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Stennis Conducts Evaluated Mass Casualty Drill

Navy NewsStand

Story Number: NNS080606-13
Release Date: 6/6/2008 1:53:00 PM

By Mass Communication Specialist 2nd Class (SW) Elliott J. Fabrizio, USS John C. Stennis Public Affairs

USS JOHN C. STENNIS, At Sea (NNS) -- USS John C. Stennis (CVN 74) held her first graded mass casualty drill during the Tailored Ship Training Availability (TSTA) period, June 2.

During the drill, some Sailors acted lifeless, some screamed for help, and the others were in shock; Stretcher bearers and medical personnel had to keep a level head as they assisted their "wounded" shipmates.

Afloat Training Group (ATG) Pacific evaluated the exercise to determine how well Stennis' Sailors performed and how well the ship's medical training team conducted the drill.

"It establishes where our training team is at during TSTA phase one and two," said Medical Department leading petty officer Hospital Corpsman 1st Class (SW) Tim Barron.

"As we get closer and closer to the end of TSTA, ATG will help us out and get us to the level of proficiency in our ability to train the crew, so we can carry on preparing the crew for things like real mass casualties," said Barron.

The entire crew must be prepared, since everyone has a role during a mass casualty; with the medical department providing treatment, security containing the situation, and the rest of the ship providing stretcher bearers or avoiding the scene of the emergency.

"By running these drills, we can practice simulated situations, and if such a disaster occurs, we have some experience we can fall back on," said Medical Department physician's assistant Lt. Robert Pillitiere.

The first step during a mass casualty is to sort the wounded by the severity of their condition. The casualties are sorted into four categories as they are removed from the scene and brought to an initial treatment and holding point.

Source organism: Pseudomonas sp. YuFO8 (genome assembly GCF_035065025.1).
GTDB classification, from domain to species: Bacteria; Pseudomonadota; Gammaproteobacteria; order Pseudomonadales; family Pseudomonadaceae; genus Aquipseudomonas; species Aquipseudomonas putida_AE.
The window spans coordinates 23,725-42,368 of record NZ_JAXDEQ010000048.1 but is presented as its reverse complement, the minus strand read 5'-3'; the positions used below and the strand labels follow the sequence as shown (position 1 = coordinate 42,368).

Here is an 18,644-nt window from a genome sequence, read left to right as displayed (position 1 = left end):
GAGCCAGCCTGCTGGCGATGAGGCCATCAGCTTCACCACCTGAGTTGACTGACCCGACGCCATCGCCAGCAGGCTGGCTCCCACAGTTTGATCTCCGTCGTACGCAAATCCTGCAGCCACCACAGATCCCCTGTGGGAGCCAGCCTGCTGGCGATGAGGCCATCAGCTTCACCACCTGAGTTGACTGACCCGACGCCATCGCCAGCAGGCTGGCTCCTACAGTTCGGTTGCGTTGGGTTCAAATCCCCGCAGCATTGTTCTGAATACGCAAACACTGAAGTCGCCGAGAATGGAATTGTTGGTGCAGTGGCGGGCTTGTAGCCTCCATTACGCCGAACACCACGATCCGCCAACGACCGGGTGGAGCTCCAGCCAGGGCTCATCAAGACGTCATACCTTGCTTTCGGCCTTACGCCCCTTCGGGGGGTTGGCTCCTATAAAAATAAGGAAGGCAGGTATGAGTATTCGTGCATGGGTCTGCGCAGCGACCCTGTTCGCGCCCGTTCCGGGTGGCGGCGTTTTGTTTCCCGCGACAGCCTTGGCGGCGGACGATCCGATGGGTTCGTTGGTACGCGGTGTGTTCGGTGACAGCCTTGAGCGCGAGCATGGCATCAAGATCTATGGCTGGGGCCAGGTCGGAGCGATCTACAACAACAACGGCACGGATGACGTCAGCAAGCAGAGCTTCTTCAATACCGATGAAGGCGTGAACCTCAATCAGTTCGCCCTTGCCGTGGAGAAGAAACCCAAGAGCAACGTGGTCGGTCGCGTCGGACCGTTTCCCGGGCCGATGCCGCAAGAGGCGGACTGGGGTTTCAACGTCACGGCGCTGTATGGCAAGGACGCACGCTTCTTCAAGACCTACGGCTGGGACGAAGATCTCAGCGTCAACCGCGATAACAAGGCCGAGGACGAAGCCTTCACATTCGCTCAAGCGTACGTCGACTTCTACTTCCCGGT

"We have a timeline," said Barron. "We try to get those first ones that actually need surgery down to the operating room in less than 20 minutes."

Stretcher bearers and medical personnel were providing first aid and calming down wounded personnel who were awaiting further attention.

"I had to act as a casualty with protruding intestines," said Midshipman 2nd Class D'Ana Goodfellow. "They came over to me and helped. They were very good at calming me down and making me feel okay."

Mass casualty drills are developed to improve the crew's ability to move injured personnel from the scene of a casualty to a treatment facility.

"You never know what's going to happen," said Pillitiere. "Life on a carrier is dangerous. Nothing's going to fully prepare us for what you're going to see in an actual disaster, but by practicing and going through the motions, you can become familiar with what needs to be done and in what order."

During TSTA, medical will have at least three mass casualty drills assessed by ATG, as well as several medical response team drills and battle dressing station inspections.

"That's how we improve," said Barron. "We go through and find out what we need to correct, so we can be ready when the real thing goes down."

Ensuring Stennis' crew can effectively respond to any crisis helps the ship remain operational in a wartime environment, fulfilling the needs of America's Maritime Strategy.

For more news from USS John C. Stennis, visit www.navy.mil/local/cvn74/.



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